I had one helluva whirlwind trip to London. I don’t have time to discuss it in detail, so here’s the short version… (1) Nick Mailer tweeted about an upcoming event in London I didn’t know about just a week and a half ago. (2) After seeing the people who’d be there, I decided to jump on a plane at the last minute to attend. (3) I got to get in a couple meal chats with two key people I’ve never met in person before, Dr. Aseem Malhotra and Dr. Malcolm Kendrick. Both are well known in the low carb community, but don’t often attend or speak at conferences in “The States”.
On top of that, I got to connect with many of my favs like Ivor Cummins, Dr. Zoe Harcombe, and of course, Gary Taubes. As a final surprise, they invited me to join the panel discussion on the final Sunday.
Social & Comments Growth
Yes, I know I have a big backlog of comments to respond to. Yes, I know I haven’t been as responsive on Twitter as I “normally” am. But please note:
- I just got back from the trip to London (above) and always have a number of post-conference connections I have to work through afterward.
- And more importantly, I’m now getting way, way more comments here and on social media than even a couple months ago — much less a year ago!
Meanwhile, my twitter following had crossed the 10k last week and is already up another 300. Are you kidding me? At the beginning of last year, I didn’t even have 1000.
I don’t say this to brag — quite the contrary — I’m telling you this in order to explain why I haven’t been able to get to everyone’s comments like I once could.
Bill Murray illustrates the feeling I have at times in the movie Lost in Translation…
Even More Shawn Baker
It’s been less than a week since my original post on this and the internet has been on fire over the numbers. Many like The Woo expressed grave concern in her very wry prose while others like Peter of Hyperlipid were breaking down the deeper biochem pathways involved (something he’s exceptionally good at).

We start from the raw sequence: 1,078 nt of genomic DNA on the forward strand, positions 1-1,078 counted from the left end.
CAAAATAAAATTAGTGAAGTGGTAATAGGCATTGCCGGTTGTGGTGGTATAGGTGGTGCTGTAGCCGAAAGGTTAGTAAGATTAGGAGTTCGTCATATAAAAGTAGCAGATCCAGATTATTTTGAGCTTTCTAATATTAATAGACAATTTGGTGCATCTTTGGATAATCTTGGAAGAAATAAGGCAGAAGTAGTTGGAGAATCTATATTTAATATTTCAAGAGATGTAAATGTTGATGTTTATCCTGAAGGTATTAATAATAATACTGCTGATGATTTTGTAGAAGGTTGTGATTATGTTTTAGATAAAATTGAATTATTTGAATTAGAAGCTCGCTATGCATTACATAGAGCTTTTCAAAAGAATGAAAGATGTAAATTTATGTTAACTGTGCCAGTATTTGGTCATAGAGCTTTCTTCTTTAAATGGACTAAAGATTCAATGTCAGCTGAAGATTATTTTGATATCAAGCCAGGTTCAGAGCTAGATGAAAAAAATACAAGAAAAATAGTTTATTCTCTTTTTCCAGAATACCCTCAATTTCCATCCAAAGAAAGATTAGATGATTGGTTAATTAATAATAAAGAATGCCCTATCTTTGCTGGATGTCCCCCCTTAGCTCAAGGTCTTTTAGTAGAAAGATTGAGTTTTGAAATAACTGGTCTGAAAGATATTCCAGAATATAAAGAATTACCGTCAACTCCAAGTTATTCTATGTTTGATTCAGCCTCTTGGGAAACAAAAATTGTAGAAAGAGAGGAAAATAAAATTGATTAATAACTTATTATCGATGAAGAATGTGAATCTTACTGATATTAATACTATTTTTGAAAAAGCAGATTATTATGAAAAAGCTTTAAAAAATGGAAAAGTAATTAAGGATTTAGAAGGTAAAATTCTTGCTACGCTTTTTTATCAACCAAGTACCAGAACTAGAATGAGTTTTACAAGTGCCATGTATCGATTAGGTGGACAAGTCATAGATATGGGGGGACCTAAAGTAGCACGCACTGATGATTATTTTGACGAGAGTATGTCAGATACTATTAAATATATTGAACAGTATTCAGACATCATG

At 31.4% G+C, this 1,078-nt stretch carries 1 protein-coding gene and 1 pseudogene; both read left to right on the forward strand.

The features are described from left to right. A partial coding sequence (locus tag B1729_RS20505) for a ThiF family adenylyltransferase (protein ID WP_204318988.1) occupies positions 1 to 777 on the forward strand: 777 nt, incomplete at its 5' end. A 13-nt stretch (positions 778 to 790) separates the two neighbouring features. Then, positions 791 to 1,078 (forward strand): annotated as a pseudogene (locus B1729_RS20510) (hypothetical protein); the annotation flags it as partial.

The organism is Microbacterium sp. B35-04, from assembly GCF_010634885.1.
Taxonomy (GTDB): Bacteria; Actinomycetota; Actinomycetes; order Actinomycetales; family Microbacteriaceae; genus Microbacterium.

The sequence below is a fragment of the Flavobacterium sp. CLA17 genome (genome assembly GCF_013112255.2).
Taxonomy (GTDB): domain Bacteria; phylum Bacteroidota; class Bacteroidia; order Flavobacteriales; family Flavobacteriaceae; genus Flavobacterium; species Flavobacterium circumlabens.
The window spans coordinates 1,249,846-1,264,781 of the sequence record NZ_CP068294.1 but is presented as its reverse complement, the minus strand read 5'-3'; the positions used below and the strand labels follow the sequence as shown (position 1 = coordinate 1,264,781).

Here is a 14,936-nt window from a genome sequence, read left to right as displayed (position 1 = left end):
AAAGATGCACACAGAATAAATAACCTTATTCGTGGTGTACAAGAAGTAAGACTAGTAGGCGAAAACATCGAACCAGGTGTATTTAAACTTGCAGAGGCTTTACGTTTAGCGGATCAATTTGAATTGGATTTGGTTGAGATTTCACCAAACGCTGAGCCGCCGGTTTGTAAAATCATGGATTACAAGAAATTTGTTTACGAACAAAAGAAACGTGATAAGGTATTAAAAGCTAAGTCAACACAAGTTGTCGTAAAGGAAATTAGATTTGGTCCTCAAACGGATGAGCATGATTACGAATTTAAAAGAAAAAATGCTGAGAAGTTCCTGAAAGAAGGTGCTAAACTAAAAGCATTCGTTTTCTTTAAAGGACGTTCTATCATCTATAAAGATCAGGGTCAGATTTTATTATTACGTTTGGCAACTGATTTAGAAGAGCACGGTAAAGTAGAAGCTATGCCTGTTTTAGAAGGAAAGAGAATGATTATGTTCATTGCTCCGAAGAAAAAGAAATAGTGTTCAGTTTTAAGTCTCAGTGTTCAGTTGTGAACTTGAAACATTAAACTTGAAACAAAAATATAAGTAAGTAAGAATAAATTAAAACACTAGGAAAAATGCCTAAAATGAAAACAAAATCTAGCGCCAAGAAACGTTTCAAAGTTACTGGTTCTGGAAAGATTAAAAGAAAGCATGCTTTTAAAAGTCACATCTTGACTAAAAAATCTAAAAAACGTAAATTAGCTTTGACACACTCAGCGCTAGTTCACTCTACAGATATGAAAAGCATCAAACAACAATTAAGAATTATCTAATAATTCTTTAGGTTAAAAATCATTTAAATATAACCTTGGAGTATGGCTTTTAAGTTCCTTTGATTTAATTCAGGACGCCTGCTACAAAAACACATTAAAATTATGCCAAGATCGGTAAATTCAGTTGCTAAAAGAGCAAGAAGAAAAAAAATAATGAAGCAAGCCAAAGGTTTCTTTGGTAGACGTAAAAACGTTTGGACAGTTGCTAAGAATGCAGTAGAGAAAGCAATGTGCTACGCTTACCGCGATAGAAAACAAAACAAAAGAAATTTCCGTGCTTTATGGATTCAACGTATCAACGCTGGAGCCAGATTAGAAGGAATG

I got some criticism lobbed my way as though my prior post was an endorsement of ignoring higher glucose and A1c. To be honest, I found that kind of amusing. But perhaps it will be helpful to really hammer home what my current position is on both the general and specific.
- If you have a Fasting Glucose of 126 mg/dL, an A1c of 6.3, and an unknown insulin — you likely have a high fasting insulin and are at risk for diabetic complications.
- If you have a Fasting Glucose of 126 mg/dL, an A1c of 6.3, and a high insulin level — you likely are at risk for diabetic complications.
- If you have a Fasting Glucose of 126 mg/dL, an A1c of 6.3, and a low insulin level — …I have no idea what you are at risk for.
I spent about two hours looking for any studies with a focus on heightened glucose with low insulin that includes no genetic abnormalities – and (…prepare to be shocked…) I came up empty. Yes, this is an extremely unusual circumstance around an unusual individual. Would you believe Shawn Baker at 50+ setting athletic records while only eating meat would be a corner case?
So to get this on the record with extra emphasis: I have no worldly idea of what the long-term health ramifications are for Shawn Baker. But I haven’t heard a compelling case in either direction to sway me yet. It’s just a lot of unknowns… and that’s okay!
Maybe I’m the odd one out here, but I expect lots of uncertainty and appreciate the opportunity to tackle it.